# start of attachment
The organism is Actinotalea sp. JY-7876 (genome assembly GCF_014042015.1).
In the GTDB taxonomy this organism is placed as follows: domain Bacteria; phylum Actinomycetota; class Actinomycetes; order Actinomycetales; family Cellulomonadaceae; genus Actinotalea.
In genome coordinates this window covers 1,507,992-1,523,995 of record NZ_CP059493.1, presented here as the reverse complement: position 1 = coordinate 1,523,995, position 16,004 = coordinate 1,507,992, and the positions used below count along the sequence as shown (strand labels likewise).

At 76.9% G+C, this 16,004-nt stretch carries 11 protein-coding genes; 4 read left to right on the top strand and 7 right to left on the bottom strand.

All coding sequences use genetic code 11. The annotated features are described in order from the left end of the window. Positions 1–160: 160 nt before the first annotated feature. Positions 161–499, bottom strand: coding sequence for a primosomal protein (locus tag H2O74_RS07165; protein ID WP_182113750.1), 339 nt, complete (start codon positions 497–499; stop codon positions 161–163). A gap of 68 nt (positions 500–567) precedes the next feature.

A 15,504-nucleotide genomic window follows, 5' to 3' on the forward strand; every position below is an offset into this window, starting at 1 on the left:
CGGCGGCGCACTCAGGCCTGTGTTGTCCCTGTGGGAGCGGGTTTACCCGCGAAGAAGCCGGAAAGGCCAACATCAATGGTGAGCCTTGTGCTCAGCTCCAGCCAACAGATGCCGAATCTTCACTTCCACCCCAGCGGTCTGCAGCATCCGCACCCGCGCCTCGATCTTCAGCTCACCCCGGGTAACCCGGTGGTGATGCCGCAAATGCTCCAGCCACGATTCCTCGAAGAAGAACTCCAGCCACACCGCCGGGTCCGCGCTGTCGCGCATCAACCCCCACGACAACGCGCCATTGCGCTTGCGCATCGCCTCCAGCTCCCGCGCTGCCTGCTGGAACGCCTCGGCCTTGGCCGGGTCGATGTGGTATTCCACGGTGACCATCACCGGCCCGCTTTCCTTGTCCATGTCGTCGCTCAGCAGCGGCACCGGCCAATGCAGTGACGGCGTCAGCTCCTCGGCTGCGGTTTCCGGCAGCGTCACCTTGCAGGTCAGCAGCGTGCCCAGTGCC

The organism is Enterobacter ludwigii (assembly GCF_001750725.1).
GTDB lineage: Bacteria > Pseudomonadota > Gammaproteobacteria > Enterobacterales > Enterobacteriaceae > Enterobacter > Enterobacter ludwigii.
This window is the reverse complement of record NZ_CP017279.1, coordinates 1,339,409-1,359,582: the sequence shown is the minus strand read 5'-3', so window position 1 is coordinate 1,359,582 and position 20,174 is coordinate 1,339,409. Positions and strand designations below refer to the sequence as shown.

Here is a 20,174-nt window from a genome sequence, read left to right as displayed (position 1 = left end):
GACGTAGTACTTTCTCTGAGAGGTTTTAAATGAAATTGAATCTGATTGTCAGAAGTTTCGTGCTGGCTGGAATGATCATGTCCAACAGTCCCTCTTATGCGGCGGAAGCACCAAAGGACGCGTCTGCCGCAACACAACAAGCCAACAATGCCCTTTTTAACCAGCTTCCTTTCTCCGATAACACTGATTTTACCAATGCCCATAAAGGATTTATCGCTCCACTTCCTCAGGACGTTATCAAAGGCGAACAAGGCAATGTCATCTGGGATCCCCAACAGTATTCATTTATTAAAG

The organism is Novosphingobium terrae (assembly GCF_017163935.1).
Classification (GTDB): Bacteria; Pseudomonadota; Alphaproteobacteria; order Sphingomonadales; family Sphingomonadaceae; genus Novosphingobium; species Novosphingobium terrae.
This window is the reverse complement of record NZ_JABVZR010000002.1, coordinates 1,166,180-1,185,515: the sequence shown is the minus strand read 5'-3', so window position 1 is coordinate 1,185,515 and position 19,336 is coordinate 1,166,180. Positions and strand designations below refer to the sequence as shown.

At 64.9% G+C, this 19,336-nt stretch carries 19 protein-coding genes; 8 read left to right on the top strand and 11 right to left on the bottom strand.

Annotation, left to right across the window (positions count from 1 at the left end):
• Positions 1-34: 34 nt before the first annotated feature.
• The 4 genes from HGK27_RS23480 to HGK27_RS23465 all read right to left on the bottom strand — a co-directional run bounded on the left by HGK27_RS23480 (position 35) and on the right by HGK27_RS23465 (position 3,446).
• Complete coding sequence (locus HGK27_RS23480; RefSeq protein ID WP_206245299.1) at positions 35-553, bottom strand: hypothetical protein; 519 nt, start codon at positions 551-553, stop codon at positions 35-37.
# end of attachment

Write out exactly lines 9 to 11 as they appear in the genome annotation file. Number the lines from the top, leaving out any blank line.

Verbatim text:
GTDB lineage: Bacteria > Pseudomonadota > Gammaproteobacteria > Enterobacterales > Enterobacteriaceae > Enterobacter > Enterobacter ludwigii.
This window is the reverse complement of record NZ_CP017279.1, coordinates 1,339,409-1,359,582: the sequence shown is the minus strand read 5'-3', so window position 1 is coordinate 1,359,582 and position 20,174 is coordinate 1,339,409. Positions and strand designations below refer to the sequence as shown.

Here is a 20,174-nt window from a genome sequence, read left to right as displayed (position 1 = left end):